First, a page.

And not in a way of saying that they’re gone and that they’ll never come back, but at this moment in time, saying, “I miss them right now. I don’t know if tomorrow I’ll find them. I don’t know if next year I’ll find them. But right now I miss them.” And, “What does that missing look like? What do I remember about them? What makes me smile when I think of them?” So all of those very normal grief reactions, but without suggesting that they have to grieve forever of this person because we don’t know what’s happened to them.
Clinton: So a big part of this is dealing with the uncertainty. Isn’t it almost having to befriend, and as you say, sit with uncertainty? The not knowing.
Sarah: Yeah. Definitely. Definitely. And it’s very hard when we’re surrounded in the media. They’re always interested in these sorts of cases where there’s large volumes of people. Where there’s intrigue. Where there’s mystery. And those narratives that people have to hold on to hope at all costs. But there’s no closure for people who were left behind. But the reality is people find ways themselves to deal with this type of loss, but it’s very individual and it takes long periods of time to learn to just sit with what’s going on.
Clinton: So how can we support people that perhaps … people we know who are dealing with a missing person?
Sarah: I think what I’ve noticed over the years … I put together a collection of stories a few years ago called, “A Glimmer of Hope,” and it was about collecting stories of families left behind. And what I noted was families became very frustrated when people kept suggesting different ideas to them about how they might resolve their case. When someone goes missing, we all kind of become a pseudo-detective and we try to throw in our two cents worth.
And I even know myself, when I first started working with families in that counseling space, it was really difficult to bite my tongue and not kind of say all the time, “Well have you tried this? Have you contacted these people? What about this service – maybe they could help.” Families tick all of these options off of their list, but there’s always a never-ending list. So I think sometimes just acknowledging that they’re missing that person right now is the most powerful thing that you can do for families. And not necessarily adding to their sense of the things they should be doing. We should be celebrating the fact what they have done, and what they’re comfortable with, and what they need to tick off that list. So it’s really hard, because we grow up with those stories of people missing and we try and work out what might have happened. The Azaria Chamberlain’s of our youth growing up. We all get involved in thinking up solutions. But in terms of supporting people left behind, it’s just sometimes sitting with the fact that right here and now, they’re missing that person.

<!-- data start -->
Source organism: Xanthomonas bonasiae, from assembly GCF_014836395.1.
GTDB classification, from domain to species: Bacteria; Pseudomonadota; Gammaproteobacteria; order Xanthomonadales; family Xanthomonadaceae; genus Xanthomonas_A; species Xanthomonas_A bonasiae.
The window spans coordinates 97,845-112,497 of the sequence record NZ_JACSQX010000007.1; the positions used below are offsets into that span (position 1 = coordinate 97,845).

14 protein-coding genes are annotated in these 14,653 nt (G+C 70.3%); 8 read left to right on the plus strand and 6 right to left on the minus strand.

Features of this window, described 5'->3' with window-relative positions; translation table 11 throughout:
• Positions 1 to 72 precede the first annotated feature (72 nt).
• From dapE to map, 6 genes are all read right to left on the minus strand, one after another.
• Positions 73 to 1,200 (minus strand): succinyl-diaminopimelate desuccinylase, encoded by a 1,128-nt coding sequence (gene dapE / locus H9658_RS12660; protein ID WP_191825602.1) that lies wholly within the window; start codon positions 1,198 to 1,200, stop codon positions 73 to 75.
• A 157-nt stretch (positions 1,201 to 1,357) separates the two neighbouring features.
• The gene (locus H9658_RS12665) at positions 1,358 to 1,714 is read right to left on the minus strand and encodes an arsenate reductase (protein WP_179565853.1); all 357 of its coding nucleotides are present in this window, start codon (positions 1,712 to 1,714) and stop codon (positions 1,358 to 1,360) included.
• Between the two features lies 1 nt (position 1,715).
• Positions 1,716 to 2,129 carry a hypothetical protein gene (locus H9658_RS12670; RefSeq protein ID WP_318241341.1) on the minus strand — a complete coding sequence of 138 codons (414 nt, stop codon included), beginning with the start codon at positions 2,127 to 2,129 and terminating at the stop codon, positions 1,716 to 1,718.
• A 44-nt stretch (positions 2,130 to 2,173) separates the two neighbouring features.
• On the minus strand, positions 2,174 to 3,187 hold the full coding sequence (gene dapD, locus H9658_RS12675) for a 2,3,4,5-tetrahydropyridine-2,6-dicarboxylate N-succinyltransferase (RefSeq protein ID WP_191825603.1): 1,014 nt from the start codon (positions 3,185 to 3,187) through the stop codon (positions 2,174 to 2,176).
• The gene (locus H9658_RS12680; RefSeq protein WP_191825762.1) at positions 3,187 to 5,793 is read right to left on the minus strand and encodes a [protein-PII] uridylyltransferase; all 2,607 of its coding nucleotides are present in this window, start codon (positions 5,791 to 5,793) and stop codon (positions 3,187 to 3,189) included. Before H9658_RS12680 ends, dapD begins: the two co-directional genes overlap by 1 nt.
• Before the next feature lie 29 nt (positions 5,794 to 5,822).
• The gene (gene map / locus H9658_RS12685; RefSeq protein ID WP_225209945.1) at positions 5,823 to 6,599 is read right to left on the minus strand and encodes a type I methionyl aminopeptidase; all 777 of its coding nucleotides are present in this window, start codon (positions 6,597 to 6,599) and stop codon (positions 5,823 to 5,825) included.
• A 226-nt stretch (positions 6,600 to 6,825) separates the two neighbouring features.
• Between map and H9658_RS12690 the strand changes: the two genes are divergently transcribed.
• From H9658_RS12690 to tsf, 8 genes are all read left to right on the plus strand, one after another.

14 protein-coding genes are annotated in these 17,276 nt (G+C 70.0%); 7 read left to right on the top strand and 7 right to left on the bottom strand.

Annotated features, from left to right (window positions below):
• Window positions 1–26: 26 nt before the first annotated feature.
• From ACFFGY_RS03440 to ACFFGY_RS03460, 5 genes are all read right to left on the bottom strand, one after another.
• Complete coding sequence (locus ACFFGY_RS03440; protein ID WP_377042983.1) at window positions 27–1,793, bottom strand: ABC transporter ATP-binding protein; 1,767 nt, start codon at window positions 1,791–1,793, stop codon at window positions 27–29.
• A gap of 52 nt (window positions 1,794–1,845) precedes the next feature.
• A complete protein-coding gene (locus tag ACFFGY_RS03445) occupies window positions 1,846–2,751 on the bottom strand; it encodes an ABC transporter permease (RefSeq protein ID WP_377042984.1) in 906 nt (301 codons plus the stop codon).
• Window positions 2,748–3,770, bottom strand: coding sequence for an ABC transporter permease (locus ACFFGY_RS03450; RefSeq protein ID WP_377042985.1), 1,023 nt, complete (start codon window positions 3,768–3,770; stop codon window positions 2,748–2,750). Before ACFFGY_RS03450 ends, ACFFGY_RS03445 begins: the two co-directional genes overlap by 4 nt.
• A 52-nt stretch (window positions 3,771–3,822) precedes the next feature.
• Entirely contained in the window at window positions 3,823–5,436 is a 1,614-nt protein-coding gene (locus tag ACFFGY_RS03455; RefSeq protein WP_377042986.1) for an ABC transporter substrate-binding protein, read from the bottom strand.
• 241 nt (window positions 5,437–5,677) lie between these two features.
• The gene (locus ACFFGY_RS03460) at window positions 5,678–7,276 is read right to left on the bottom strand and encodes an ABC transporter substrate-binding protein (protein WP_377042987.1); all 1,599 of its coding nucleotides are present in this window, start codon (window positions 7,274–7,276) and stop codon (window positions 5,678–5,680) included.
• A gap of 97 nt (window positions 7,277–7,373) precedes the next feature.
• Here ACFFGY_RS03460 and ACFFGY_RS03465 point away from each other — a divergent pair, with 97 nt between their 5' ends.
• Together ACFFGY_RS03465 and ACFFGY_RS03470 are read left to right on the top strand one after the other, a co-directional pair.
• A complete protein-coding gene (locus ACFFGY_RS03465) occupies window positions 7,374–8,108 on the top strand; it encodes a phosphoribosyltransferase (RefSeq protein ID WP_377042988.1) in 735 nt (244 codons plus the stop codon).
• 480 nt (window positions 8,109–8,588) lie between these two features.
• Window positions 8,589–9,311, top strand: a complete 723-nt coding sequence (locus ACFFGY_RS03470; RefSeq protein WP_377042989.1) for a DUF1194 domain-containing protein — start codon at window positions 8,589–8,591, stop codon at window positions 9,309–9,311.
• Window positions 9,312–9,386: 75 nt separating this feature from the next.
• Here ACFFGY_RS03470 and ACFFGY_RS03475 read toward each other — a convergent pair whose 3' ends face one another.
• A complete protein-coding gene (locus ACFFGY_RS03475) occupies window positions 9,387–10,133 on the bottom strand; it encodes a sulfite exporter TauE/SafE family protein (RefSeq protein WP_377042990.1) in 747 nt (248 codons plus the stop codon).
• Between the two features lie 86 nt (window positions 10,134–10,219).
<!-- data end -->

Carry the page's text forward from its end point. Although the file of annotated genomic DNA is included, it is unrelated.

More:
Clinton: Some great commentary and advice there from Sarah Wayland. Sarah, how can people contact you if they’d like to speak with you?
Sarah: Sure. People can contact me through my web site. So it’s Sarahwayland.com.au.
Clinton: Great. Thanks for speaking with us today.
Sarah: Not a problem. Thanks.
photo credit: Aero Icarus